If you didn’t catch Audi’s Super ad on Sunday, it missed in its effort to empower the women of today. But before I detail what went wrong with the ad, it’s worth taking a look at where marketers at the automaker were likely coming from.
From a distance, Audi’s strategy makes sense. It comes shortly after a heated US presidential race where the first female nominee from a major political party lost to a man who was criticized for being sexist. It also comes the same month women’s protests emerged across the world. Audi was responding to the times, and likely catering to an underserved market by aligning itself with a message of female empowerment. Strategically, that is not a bad call, for several reasons: Women are either “influencers” or the primary “choice makers” when it comes to choosing the family’s automobile at most US households. However, Audi, along with other major German luxury automakers BMW and Mercedes, has long focused on the idea of status and accomplishment to appeal more to men than women. It would make sense for Audi to catch on to an often overlooked market.
What’s more, this has been a tough year for German car brands, with the Volkswagen scandal at the center of the news and consumers and regulators questioning the automaker's trustworthiness. So it would make sense for Audi to embrace its current and future female drivers and differentiate itself from the masculinity of other German brands to set itself apart.
Those intentions are admirable, but Audi’s execution Sunday night was mixed as best. In its Super Bowl ad, a father watches his daughter in a cart race wondering whether she will be judged based on her gender, and whether she will be paid less than a man despite her talents.
At first, it’s moving, but it’s also confusing. Remember being taught to be careful about double negatives in writing? I do. The statement “I can’t never win!” is just plain confusing, which leaves it to be misinterpreted. In an attempt to communicate inclusiveness and support for women, the ad asks viewers painful questions, including “Do I tell her that her grampa is worth more than her grandma? …. That her dad is worth more than her mom?….That despite her education, her skills, her drive, her intelligence, she will automatically be valued as less than every man she ever meets?”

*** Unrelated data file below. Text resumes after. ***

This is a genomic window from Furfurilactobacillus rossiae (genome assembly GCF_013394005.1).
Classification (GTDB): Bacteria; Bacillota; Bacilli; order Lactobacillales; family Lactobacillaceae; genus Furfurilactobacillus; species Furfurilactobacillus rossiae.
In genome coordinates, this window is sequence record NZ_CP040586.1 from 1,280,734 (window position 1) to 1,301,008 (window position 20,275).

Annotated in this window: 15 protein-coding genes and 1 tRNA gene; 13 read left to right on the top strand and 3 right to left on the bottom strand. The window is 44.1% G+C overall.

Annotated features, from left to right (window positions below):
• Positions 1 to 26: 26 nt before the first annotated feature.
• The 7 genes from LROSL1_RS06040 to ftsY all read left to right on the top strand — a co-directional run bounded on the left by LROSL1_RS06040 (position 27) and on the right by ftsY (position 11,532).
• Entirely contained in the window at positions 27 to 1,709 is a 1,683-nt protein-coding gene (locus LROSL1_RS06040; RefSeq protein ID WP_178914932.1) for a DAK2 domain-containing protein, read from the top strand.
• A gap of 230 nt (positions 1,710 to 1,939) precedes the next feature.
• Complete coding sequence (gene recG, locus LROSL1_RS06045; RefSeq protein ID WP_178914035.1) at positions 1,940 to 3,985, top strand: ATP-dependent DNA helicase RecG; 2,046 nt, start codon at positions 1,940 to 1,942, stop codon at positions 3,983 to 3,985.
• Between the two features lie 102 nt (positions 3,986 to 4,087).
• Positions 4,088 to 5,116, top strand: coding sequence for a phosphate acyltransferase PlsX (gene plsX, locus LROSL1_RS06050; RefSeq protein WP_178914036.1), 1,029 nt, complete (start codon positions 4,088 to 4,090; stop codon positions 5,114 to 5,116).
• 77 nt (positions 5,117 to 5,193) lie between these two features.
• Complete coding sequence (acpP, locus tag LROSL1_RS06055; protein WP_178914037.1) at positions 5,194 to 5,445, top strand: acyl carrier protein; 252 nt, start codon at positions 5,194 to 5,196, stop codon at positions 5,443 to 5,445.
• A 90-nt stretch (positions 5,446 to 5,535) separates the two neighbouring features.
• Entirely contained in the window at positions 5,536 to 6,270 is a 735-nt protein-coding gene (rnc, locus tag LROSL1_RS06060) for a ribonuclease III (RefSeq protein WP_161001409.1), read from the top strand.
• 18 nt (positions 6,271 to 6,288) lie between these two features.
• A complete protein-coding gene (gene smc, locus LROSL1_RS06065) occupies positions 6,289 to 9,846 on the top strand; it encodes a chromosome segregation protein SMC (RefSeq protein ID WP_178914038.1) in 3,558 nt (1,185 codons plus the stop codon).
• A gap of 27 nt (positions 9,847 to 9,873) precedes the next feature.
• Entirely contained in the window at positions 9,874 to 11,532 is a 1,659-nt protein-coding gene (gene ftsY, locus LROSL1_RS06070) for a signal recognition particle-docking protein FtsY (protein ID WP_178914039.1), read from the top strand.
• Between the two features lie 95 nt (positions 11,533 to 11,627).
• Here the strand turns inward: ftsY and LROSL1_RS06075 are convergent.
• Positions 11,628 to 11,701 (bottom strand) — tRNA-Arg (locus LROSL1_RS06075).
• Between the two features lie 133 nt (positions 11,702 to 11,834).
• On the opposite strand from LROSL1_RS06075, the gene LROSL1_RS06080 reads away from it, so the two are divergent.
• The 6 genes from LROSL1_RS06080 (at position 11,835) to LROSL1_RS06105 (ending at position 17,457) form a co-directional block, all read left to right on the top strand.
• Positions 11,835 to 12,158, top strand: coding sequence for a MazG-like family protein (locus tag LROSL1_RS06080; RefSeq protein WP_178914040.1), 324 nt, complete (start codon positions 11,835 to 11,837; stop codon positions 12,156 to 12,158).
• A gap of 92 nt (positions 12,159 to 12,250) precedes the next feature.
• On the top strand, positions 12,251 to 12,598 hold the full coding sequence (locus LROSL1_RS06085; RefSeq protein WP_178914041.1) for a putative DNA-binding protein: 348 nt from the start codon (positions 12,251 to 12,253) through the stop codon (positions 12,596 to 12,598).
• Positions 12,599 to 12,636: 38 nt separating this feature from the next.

Certainly, the intent of this ad is to communicate that “Audi does not believe any of these things. However, the explicit negative statements are so strong that the implicit positive ones don’t stand a chance.
Think about it. If someone stops by and tells you ‘I don’t believe that you are stupid and worthless,’ does it make you feel great? I doubt it. For many women, these words of support from Audi represent just one more unwelcome reminder of the negative perceptions women are up against.
Even if women manage to find the positive message in all this negativity, the link to the Audi brand is weak. The positive pay-off at the end of the spot can’t overcome the negatives that precede it. Yes, she wins the race, but only after it told viewers that no matter how well women do, it won’t be taken seriously. The little girl in the go-cart gets to ride home with her dad in a nice looking Audi, but is that adequate consolation? Audi tries to claim that they are a force for positive change through their equal pay for female employees. But will this materially impact how individual consumers think about a luxury automobile brand choice? I’m not convinced.
Some critics complain that Audi is trying to hitch its brand to a movement for its own gain. Certainly, this is true, but that isn’t the problem per se. Of course, they want to sell more cars. I don’t mind that they’d like to sell more cars to women. The problem is that this execution just doesn’t work.
What can other marketers learn? Alliance with the right cause can elevate and differentiate a brand. People love to believe that their brands share their values. There are likely to be opportunities to speak persuasively to women about the pleasure of driving a luxury car. But people splurge on luxuries when they feel good about themselves and the world. This spot sells more despair than hope.
And it doesn’t make me feel like dropping $80,000 on a new A8.
Julie Hennessy is a clinical professor of marketing at the Kellogg School of Management at Northwestern University.